From an attentive study of the Gospels, and particularly that of St. John, it might easily be inferred that already in Apostolic times a certain emphasis was laid upon the memory of the last week of Jesus Christ’s mortal life. The supper at Bethania must have taken place on the Saturday, “six days before the pasch” (John 12:1-2), and the triumphant entry into Jerusalem was made from there next morning. Of Christ’s words and deeds between this and His Crucifixion we have a relatively full record. But whether this feeling of the sanctity belonging to these days was primitive or not, it in any case existed in Jerusalem at the close of the fourth century, for the Pilgrimage of Ætheria contains a detailed account of the whole week, beginning with the service in the “Lazarium” at Bethania on the Saturday, in the course of which was read the narrative of the anointing of Christ’s feet. Moreover, on the next day, which, as Ætheria says, “began the week of the Pasch, which they call here the “Great Week”, a special reminder was addressed to the people by the archdeacon in these terms: “Throughout the whole week, beginning from to-morrow, let us all assemble in the Martyrium, that is the great church, at the ninth hour.” The commemoration of Christ’s triumphal entry into the city took place the same afternoon. Great crowds, including even children too young to walk, assembled on the Mount of Olives and after suitable hymns, and antiphons, and readings, they returned in procession to Jerusalem, escorting the bishop, and bearing palms and branches of olives before him. Special services in addition to the usual daily Office are also mentioned on each of the following days. On the Thursday the Liturgy was celebrated in the late afternoon, and all Communicated, after which the people went to the Mount of Olives to commemorate with appropriate readings and hymns the agony of Christ in the garden and His arrest, only returning to the city as day began to dawn on the Friday. On the Friday again there were many services, and in particular before midday there took place the veneration of the great relic of the True Cross, as also of the title which had been fastened to it; while for three hours after midday another crowded service was held in commemoration of the Passion of Christ, at which, Ætheria tells us, the sobs and lamentations of the people exceeded all description. Exhausted as they must have been, a vigil was again maintained by the younger and stronger of the clergy and by some of the laity. On the Saturday, besides the usual offices during the day, there took place the great paschal vigil in the evening, with the baptism of children and catechumens. But this, as Ætheria implies, was already familiar to her in the West. The account just summarized belongs probably to the year 388, and it is of the highest value as coming from a pilgrim and an eyewitness who had evidently followed the services with close attention. Still the observance of Holy Week as a specially sacred commemoration must be considerably older. In the first of his festal letters, written in 329, St. Athanasius of Alexandria speaks of the severe fast maintained during “those six holy and great days [preceding Easter Sunday] which are the symbol of the creation of the world”. He refers, seemingly, to some ancient symbolism which strangely reappears in the Anglo-Saxon martyrologium of King Alfred’s time. Further he writes, in 331: “We begin the holy week of the great pasch on the tenth of Pharmuthi in which we should observe more prolonged prayers and fastings and watchings, that we may be enabled to anoint our lintels with the precious blood and so escape the destroyer.” From these and other references, e.g., in St. Chrysostom, the Apostolic Constitutions, and other sources, including a somewhat doubtfully authentic edict of Constantine proclaiming that the public business should be suspended in Holy Week, it seems probable that throughout the Christian world some sort of observance of these six days by fasting and prayer had been adopted almost everywhere by Christians before the end of the fourth century. Indeed it is quite possible that the fast of special severity is considerably older, for Dionysius of Alexandria (c. A.D. 260) speaks of some who went without food for the whole six days (see further under LENT). The week was also known as the week of the dry fast (xerophagia), while some of its observances were very possibly influenced by an erroneous etymology of the word Pasch, which was current among the Greeks. Pasch really comes from a Hebrew meaning “passage” (of the destroying angel), but the Greeks took it to be identical with paschein, to suffer.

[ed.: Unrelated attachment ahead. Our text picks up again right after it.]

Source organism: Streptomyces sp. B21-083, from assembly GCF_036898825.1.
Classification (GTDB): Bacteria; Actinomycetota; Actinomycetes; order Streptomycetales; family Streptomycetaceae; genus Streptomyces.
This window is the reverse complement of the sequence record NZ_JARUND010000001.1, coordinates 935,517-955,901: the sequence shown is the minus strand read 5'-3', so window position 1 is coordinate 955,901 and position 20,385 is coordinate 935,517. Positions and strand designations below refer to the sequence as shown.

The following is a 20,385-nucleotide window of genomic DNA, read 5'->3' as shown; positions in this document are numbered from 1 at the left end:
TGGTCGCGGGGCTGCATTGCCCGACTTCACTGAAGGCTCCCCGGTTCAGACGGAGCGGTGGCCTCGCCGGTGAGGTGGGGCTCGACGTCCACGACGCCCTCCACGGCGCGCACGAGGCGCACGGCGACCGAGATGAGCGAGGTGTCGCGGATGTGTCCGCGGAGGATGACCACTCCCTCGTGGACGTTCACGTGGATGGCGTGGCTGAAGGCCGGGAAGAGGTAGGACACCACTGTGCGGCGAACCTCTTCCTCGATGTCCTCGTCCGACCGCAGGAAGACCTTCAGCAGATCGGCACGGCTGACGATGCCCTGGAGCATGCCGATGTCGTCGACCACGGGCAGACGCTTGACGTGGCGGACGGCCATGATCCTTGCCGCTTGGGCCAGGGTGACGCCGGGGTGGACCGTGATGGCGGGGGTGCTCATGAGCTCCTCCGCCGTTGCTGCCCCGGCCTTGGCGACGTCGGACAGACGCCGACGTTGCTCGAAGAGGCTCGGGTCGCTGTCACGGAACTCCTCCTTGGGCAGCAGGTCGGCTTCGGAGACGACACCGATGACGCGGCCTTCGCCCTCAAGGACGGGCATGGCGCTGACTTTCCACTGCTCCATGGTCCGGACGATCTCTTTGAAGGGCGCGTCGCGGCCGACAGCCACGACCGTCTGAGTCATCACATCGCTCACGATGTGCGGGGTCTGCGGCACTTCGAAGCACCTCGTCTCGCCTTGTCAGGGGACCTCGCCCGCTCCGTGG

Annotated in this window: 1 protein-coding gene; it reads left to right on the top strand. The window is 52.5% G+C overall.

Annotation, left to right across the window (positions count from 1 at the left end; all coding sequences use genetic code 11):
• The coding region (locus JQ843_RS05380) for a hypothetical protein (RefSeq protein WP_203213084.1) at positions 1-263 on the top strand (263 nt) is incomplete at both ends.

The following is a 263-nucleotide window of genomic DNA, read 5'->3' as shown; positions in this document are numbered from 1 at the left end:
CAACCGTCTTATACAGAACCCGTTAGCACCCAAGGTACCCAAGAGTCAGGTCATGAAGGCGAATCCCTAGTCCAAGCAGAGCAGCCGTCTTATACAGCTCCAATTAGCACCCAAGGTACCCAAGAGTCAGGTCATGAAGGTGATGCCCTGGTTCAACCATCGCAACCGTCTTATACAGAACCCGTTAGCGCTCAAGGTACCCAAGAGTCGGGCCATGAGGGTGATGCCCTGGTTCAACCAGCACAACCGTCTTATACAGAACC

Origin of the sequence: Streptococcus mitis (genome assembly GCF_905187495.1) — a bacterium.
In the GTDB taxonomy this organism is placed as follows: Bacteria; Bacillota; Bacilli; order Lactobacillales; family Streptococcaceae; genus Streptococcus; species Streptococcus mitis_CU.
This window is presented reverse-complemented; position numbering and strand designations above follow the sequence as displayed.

Special observances of Holy Week